Much conjecture exists about how he created these photographic-like scenes, though most scholars agree that he used some kind of viewing apparatus to aid in his work. However, what exactly he used and how much he relied upon it to create his masterpieces will most likely never be known. Theories have ranged from a camera obscura – a device that projects a scene from a brightly-lit area on to a flat surface in a dark room or box – to a more modern suggestion that he simply used a mirror. Still, despite the fact that his skill and eye for aesthetics are quite evident, many art historians are loathe to suggest that he used any kind of device at all, offended at the idea that he might, in some way, have “cheated.”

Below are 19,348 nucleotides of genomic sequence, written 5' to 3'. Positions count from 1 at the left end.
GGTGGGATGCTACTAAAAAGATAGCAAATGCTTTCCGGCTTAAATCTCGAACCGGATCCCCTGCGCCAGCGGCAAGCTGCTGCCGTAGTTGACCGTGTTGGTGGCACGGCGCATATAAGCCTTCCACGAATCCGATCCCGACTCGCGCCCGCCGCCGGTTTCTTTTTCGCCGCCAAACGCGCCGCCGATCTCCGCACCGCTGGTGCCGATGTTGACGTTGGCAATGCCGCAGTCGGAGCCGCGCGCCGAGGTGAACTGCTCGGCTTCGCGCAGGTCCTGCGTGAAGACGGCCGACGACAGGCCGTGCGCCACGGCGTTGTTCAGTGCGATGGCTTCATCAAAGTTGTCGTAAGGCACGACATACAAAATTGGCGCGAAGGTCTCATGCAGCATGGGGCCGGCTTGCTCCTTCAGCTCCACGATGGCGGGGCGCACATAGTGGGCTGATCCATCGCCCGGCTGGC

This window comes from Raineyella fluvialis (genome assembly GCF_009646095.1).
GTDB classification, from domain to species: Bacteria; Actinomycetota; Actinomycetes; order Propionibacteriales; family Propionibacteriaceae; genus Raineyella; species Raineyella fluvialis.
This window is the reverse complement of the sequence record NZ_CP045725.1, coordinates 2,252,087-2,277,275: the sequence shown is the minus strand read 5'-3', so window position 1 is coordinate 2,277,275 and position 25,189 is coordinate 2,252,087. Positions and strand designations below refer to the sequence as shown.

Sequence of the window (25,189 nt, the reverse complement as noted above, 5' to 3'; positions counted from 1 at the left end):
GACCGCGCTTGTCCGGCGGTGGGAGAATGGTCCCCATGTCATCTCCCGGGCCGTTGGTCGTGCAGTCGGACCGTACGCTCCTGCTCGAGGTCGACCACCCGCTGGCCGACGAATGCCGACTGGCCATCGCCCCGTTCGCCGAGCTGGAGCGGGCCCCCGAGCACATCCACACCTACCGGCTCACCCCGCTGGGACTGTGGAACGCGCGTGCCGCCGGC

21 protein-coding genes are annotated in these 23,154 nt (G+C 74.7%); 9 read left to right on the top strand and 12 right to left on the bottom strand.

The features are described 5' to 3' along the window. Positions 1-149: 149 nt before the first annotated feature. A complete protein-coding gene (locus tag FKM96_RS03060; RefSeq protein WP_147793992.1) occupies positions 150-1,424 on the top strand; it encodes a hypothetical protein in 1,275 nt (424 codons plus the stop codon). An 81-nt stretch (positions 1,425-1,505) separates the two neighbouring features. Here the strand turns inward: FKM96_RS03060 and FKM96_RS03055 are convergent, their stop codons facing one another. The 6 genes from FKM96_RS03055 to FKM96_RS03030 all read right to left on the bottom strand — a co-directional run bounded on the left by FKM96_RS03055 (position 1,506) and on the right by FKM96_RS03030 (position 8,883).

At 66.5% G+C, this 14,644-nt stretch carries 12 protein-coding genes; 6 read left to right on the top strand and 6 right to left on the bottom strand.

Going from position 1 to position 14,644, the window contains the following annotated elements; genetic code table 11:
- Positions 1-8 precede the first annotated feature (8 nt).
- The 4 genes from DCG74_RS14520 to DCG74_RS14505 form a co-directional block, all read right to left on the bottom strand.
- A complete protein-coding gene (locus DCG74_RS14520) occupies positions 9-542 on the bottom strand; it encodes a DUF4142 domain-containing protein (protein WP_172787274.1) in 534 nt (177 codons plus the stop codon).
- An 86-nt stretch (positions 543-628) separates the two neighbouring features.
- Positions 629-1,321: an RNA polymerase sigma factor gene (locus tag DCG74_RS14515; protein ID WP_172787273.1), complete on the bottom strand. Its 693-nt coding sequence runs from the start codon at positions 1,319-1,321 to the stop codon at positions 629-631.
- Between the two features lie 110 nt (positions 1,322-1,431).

And while I think these debates are interesting and can add an element of intrigue to picture talks with older students, the beauty of Charlotte Mason’s principles in art study is that we, and our students, need not be caught up in these scholarly debates or question marks surrounding his life. When we look at his pieces, we can immerse ourselves in the serenity of his settings, the delicateness of his lighting, and the quotidian tasks of his models. We can ponder them together and imagine what the girl in the red hat is about to say or what the letter contains or wonder what thoughts run through the woman’s mind as she looks at the empty balance. These are pieces offering many opportunities for contemplation that will hang wonderfully in the “halls of [our] imagination” and, as Ms. Mason suggests, when doing our picture talks, “there must be knowledge and, in the first place, not the technical knowledge of how to produce, but some reverent knowledge of what has been produced; that is, children should learn pictures, line by line, group by group, by reading, not books, but pictures themselves.” (vol 6, p 214)